It seems like the ultimate reversal. The online giant whose presence has driven brick and mortar bookstores out of business…has opened a brick and mortar bookstore, and may open more.
Publisher’s Weekly posted an article today taking readers into the Amazon Books brick and mortar store located in Seattle opposite the University of Washington campus. And at first glance, it looks like…a bookstore. Apart from a center section where one can purchase the various Amazon devices, most of the store is filled with books. Pictures I’ve seen portray a clean, visually appealing layout. But there are some differences:
- Inventory. Amazon Books has about 5,000 to 6,000 books in stock, far less than the giant Barnes & Nobles stores.
- Presentation. All books are face out rather than spine out, one reason for fewer titles.
- Recommendations. Every book comes with a placard below it with its Amazon rating, a customer review and the number who have rated it.
- Pricing. No prices appear on or below the book. Pricing varies just as it does online at Amazon. To find the price of a book, you either need to scan its barcode with the Amazon app on your phone, check it at a kiosk in the store, or get an associate to assist you.
- Stocking. Amazon bases its stocking on book ratings and sales figures. Only books rated 4.0 or higher are stocked.
In this store at least, the strongest categories are children’s, young adult, best sellers, and genre fiction but there are also graphic novels, and a shelf of local authors.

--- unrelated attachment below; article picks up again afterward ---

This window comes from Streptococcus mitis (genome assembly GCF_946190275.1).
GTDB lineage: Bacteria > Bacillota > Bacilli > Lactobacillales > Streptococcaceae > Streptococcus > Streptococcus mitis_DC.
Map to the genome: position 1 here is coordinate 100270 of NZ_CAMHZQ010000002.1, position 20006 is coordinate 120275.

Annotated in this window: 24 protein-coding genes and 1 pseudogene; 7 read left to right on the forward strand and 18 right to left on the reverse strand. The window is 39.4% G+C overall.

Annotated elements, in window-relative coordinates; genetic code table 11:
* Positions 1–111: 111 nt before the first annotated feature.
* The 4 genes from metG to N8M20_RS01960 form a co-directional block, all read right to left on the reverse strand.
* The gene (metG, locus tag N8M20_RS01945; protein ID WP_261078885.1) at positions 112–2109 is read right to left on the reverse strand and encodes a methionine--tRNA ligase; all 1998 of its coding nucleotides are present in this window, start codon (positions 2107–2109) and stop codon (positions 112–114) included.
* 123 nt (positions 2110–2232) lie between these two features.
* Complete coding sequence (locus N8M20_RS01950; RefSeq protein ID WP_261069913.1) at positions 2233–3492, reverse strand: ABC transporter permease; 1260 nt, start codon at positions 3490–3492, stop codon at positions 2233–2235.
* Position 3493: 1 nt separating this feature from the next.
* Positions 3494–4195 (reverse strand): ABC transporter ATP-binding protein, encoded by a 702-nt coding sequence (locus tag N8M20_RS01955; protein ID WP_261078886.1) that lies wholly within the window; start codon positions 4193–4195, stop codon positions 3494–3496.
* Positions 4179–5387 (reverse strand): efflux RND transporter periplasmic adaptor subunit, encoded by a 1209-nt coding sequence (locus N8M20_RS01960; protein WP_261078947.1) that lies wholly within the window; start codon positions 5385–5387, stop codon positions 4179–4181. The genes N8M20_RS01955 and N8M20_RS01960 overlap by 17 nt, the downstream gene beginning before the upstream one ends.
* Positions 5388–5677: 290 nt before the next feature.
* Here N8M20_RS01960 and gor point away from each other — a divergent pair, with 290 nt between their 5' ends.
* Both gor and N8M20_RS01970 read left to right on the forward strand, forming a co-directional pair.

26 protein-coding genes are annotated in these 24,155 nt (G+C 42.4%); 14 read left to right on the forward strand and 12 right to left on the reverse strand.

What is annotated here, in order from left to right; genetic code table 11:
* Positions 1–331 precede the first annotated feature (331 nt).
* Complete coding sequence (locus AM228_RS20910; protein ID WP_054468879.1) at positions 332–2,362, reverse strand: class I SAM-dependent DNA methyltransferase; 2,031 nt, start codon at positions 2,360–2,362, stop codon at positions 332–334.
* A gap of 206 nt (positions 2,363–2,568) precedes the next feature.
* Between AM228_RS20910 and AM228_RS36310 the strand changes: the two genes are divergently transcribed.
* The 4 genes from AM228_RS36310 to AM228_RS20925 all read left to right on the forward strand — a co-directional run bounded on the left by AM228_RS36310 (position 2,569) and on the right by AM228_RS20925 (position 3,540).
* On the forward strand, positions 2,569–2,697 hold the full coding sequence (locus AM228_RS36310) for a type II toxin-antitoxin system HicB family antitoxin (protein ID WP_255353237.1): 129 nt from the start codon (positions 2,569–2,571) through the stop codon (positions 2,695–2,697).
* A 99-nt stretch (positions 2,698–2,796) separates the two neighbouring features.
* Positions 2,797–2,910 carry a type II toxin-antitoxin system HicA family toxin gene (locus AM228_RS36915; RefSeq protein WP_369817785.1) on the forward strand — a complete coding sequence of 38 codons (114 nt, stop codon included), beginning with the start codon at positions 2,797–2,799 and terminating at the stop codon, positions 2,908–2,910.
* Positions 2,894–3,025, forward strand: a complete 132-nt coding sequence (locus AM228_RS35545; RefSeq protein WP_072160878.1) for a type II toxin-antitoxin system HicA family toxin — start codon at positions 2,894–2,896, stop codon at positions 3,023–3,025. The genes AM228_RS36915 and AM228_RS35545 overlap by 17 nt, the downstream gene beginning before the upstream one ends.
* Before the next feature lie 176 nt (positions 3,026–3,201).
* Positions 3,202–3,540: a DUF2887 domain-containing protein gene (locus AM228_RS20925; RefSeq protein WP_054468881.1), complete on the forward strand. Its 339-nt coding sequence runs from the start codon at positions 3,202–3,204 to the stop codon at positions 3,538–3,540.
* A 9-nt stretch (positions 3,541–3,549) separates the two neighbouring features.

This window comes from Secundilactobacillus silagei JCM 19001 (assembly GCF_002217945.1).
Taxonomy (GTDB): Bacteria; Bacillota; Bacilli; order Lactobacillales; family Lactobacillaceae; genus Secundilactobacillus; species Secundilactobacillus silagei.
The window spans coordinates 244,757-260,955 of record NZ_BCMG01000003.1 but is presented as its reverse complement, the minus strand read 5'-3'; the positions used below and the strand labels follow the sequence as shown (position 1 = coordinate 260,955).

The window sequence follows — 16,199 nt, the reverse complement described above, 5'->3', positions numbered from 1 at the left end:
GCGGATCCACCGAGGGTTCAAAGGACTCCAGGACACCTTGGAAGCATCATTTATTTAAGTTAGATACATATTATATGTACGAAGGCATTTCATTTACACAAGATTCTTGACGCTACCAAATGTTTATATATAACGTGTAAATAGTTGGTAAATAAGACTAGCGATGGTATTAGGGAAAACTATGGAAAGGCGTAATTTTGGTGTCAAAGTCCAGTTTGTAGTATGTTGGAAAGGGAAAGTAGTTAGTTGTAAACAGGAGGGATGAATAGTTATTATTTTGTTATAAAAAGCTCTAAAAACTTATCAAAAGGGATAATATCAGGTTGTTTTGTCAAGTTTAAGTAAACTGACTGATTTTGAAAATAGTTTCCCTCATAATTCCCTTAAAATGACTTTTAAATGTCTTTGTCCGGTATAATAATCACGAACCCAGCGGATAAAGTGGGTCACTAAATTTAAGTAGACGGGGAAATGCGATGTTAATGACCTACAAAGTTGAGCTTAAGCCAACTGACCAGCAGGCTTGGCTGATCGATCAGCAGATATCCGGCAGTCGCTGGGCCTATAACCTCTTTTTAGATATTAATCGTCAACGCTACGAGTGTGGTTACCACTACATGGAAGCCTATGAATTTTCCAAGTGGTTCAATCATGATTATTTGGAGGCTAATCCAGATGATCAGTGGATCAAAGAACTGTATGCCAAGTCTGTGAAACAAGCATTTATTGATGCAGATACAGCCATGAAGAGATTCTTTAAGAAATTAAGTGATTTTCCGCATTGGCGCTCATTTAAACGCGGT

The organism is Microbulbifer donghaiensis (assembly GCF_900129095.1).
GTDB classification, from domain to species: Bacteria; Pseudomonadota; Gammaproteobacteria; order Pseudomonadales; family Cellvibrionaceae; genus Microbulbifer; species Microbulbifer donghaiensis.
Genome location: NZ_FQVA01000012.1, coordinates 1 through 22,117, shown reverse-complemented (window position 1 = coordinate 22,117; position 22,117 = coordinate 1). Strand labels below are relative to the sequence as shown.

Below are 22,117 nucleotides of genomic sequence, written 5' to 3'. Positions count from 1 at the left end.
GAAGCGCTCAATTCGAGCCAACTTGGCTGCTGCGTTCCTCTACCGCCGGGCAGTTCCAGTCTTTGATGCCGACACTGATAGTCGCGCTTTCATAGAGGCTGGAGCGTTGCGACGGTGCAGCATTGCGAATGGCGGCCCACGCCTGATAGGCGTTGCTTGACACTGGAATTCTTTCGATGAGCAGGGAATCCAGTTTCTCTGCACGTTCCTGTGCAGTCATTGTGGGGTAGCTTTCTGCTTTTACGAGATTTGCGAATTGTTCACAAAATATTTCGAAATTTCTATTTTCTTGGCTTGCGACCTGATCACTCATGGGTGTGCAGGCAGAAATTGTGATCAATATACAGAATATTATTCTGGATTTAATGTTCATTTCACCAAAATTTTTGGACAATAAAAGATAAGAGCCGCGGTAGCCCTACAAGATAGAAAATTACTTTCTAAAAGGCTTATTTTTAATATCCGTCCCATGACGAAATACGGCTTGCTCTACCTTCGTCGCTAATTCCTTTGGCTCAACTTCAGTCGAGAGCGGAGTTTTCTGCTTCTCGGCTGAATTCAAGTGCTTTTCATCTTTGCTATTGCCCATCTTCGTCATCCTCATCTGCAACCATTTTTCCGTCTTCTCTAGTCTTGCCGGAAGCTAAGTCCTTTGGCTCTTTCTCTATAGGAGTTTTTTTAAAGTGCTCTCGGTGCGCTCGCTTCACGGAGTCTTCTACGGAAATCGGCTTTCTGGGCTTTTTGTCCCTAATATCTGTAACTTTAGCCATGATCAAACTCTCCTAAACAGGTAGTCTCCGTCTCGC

Obviously I have not visited this store and so am judging it on the accounts of others (it just opened to the public on Wednesday). My first impression is that it strikes me as a more sophisticated version of the bookstores one finds in major airports. This sounds like a place to find the books most people are reading as quickly as possible, and perhaps learn of some books you hadn’t heard of through the tags with customer reviews. My hunch is that this will appeal to many people. Not so much to me, perhaps, but then I’m a bit eccentric in reading tastes!
Some things I’m not sure I like about this:
- Hanging so much on Amazon reviews. This is a flawed system (see my post on “Of Sockpuppets and Fake Reviews“). Until Amazon cleans this up (including tough penalties for sellers as well as fake reviewers) I suspect that some worthy titles will never find a space on their physical shelves and others will that might actually be trash. Hopefully, some latitude will be given to people who know books and not just to heuristics.
- It occurs to me that having to use a phone app to check pricing gives Amazon a whole new source of data about their customers. Might be worth checking what that app has access to!
- I know this doesn’t matter to many people, but will it have a personality? Or will it have the personality of a fast-food operation–efficient but soulless? It is encouraging that they do seem to be featuring local writers.
- Most of all, what many of us like about the indie stores and used bookstores is the chance to discover an unusual title, maybe in a less popular genre, or a book that is backlist or out of print of real merit. It doesn’t sound like I will find such books at Amazon Books (though possibly online).
My hunch is that Amazon will quickly figure out how to make this a pleasant and efficient experience for those who frequent the store. And I understand that you will be able to use online credits on your Amazon account in the store. I do wonder how their associates will handle it when they discover customers who treat the store as a showroom, but decide to buy their books online, or reserve them at their library! Amazon may finally find out what it is like to be in the shoes of the other guys. At the same time, if I were the other guys, I’d be watching what they do well and upping my game.